FIG. 9D shows the results of the passive avoidance test to investigate cognitive impairments of Tg-βCTF99/B6 mice at 7 months and at 14 months of the present invention. In the graph, * indicates a difference at the p<0.05 level in each group (Student's t-test). The data obtained from 6-8 independent experimental groups are presented as the means±SEM.

FIG. 10 shows the results of the elevated plus maze test to investigate anxiety state of Tg-βCTF99/B6 mice at 13 months of age of the present invention. In the graph, * indicates a difference at the p<0.05 level in each group (Student's t-test). The data obtained from 7-10 independent experimental groups are presented as the means±SEM.

BEST MODE

Hereinafter, the present invention is described in detail.

The present invention provides a transgemic vector that contains a gene coding a C-terminal fragment of mutant human amyloid beta precursor protein (APP), which can be used in the generation of AD mouse model.

The above C-terminal fragment of mutant human amyloid beta precursor protein (APP) includes the C-terminal fragment of APP bearing V717F mutation, which was produced by the replacement of valine (V) with phenylalanine (F), which is prepresented by SEQ. ID. No 1. That is, the C-terminal fragment of APP bearing V717F mutation is preferred to have an amino acid sequence represented by SEQ. ID. No 3. In the preferred embodiment of the present invention, the mutant βCTF99 represented by SEQ. ID. No 3, which was then named “βCTF99(V717F)”, was prepared by PCR using the second half of APPV717F cDNA represented by SEQ. ID. No 2 as a template.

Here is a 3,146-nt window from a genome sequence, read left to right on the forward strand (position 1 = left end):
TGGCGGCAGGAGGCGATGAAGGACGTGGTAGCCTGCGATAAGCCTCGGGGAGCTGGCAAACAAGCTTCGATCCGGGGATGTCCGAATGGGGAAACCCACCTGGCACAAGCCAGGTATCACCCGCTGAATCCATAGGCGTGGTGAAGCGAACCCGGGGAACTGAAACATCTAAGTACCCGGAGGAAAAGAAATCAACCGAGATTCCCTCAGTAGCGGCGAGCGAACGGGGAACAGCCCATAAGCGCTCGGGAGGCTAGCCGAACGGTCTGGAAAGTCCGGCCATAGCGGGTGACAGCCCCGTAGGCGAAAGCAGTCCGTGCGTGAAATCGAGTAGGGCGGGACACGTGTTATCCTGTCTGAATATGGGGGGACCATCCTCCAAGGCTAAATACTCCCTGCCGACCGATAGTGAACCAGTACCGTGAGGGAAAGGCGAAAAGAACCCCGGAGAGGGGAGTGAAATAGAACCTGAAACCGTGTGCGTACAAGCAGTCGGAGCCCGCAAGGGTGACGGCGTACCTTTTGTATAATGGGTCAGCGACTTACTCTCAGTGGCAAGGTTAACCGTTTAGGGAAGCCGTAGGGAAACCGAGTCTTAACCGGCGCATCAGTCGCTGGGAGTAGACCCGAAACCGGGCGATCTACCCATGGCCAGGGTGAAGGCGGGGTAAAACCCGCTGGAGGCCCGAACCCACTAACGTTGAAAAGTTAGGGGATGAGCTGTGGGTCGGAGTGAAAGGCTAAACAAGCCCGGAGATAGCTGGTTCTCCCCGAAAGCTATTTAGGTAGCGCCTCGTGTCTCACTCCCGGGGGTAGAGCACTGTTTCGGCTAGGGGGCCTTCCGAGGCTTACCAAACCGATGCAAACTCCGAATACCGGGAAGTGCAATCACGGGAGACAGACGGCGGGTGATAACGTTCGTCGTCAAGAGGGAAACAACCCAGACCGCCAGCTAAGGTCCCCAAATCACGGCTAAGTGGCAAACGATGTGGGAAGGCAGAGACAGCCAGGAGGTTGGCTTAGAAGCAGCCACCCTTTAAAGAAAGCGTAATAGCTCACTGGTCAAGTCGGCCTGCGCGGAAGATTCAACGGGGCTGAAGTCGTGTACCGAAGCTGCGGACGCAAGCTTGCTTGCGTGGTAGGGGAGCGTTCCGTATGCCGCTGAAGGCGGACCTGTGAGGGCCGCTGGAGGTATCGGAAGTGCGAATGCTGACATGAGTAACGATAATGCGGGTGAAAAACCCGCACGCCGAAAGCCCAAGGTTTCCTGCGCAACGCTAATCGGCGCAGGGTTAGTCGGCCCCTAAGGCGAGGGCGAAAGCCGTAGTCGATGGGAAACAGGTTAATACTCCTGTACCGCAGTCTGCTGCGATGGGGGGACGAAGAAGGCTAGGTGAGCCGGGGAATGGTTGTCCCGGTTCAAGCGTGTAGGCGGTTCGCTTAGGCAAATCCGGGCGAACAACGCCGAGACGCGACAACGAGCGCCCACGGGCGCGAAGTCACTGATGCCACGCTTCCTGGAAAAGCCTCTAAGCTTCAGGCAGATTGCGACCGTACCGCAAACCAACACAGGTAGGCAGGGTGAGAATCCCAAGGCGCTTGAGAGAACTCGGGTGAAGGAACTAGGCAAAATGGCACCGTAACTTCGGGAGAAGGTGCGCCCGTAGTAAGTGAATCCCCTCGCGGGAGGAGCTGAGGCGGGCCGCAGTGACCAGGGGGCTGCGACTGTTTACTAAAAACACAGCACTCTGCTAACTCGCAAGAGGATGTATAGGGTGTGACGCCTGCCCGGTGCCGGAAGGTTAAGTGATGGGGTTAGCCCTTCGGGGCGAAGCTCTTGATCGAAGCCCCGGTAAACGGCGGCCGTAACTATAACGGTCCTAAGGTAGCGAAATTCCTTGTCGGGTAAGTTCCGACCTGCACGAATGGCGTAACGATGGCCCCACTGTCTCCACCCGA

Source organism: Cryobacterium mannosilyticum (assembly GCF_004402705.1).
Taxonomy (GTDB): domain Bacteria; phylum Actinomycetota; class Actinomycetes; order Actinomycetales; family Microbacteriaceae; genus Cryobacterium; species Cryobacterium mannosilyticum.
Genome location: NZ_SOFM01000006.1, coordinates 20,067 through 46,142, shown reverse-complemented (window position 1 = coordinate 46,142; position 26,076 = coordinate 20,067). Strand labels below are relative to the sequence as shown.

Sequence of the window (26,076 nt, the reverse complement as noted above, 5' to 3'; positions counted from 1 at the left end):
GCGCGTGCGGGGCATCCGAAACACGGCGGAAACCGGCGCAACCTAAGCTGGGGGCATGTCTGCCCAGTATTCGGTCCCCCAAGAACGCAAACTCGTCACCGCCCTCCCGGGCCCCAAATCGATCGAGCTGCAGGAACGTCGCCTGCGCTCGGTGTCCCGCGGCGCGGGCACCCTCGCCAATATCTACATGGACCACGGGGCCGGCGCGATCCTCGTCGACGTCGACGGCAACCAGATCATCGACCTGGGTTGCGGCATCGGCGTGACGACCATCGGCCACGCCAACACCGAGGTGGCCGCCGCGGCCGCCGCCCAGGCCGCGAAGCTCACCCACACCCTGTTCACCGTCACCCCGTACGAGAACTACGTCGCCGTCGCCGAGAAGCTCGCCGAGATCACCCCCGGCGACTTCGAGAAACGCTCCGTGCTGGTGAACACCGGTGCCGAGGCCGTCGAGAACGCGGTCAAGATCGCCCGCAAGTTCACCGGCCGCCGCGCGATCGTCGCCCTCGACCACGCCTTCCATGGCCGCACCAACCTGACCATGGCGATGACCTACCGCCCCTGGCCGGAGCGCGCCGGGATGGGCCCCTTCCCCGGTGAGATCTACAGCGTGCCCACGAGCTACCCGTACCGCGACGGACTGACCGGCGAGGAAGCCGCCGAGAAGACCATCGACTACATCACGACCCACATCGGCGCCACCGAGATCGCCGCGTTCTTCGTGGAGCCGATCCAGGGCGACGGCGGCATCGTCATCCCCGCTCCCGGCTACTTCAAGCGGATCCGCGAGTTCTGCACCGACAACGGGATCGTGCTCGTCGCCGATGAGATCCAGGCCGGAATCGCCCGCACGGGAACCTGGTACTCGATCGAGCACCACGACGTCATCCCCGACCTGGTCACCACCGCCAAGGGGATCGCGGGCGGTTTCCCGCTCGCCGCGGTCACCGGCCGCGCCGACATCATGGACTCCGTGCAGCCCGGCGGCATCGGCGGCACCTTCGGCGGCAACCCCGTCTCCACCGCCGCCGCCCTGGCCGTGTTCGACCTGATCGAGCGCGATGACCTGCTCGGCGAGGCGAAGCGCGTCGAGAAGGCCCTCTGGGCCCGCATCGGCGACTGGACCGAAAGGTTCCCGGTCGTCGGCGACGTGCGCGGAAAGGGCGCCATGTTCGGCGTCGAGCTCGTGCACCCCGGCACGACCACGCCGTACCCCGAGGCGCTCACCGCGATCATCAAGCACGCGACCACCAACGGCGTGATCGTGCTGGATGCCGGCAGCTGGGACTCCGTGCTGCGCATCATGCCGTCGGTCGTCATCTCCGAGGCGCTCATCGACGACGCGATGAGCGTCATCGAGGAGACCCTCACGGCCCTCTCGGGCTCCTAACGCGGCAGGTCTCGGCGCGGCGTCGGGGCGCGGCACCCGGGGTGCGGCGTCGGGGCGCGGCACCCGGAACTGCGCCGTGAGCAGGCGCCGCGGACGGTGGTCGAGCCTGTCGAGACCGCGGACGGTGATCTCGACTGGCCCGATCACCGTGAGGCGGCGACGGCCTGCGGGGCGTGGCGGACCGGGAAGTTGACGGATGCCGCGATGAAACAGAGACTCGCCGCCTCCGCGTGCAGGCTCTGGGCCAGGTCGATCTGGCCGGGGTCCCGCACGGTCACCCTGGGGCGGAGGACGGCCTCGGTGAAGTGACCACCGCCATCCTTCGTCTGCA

It is also preferred for the transgenic vector of the present invention, which includes PDGF-β promoter, mutant βCTF99(V717F) encoding an amino acid sequence represented by SEQ. ID. No 3, and SV40 polyadenylation sequence. To increase translate on efficiency, Kozac sequence was introduced in front of the above mutant βCTF99(V717F). The vector of the present invention was designed to include PDGF-β promoter, Kozac sequence, mutant βCTF99(V717F) represented by SEQ. ID. No 3 (βCTF99(V717F)) and SV40 polyadenylation sequence. The resulting vector was then named “PDGF-βCTF99(V717F)-polyA” (see FIG. 1).

It is also preferred to construct the transgenic vector of the present invention, which has the intron B of the human β-globin gene inserted between PDGF-β promoter and βCTF99(V717F). The introduction of the intron B gene of the human β-globin gene is to increase expression efficiency of the βCTF99(V717F) gene and transcription stability. So, in the present invention, the transgenic vector was constructed to include the PDGF-β promoter, intron B of the human β-globin gene, Kozac sequence, mutant gene coding an amino acid sequence represented by SEQ. ID. No 3 (βCTF99(V717F)) and SV40 polyadenylation sequence. The resulting vector was named “PDGF-intron-βCTF99(V717F)-polyA” (see FIG. 1A).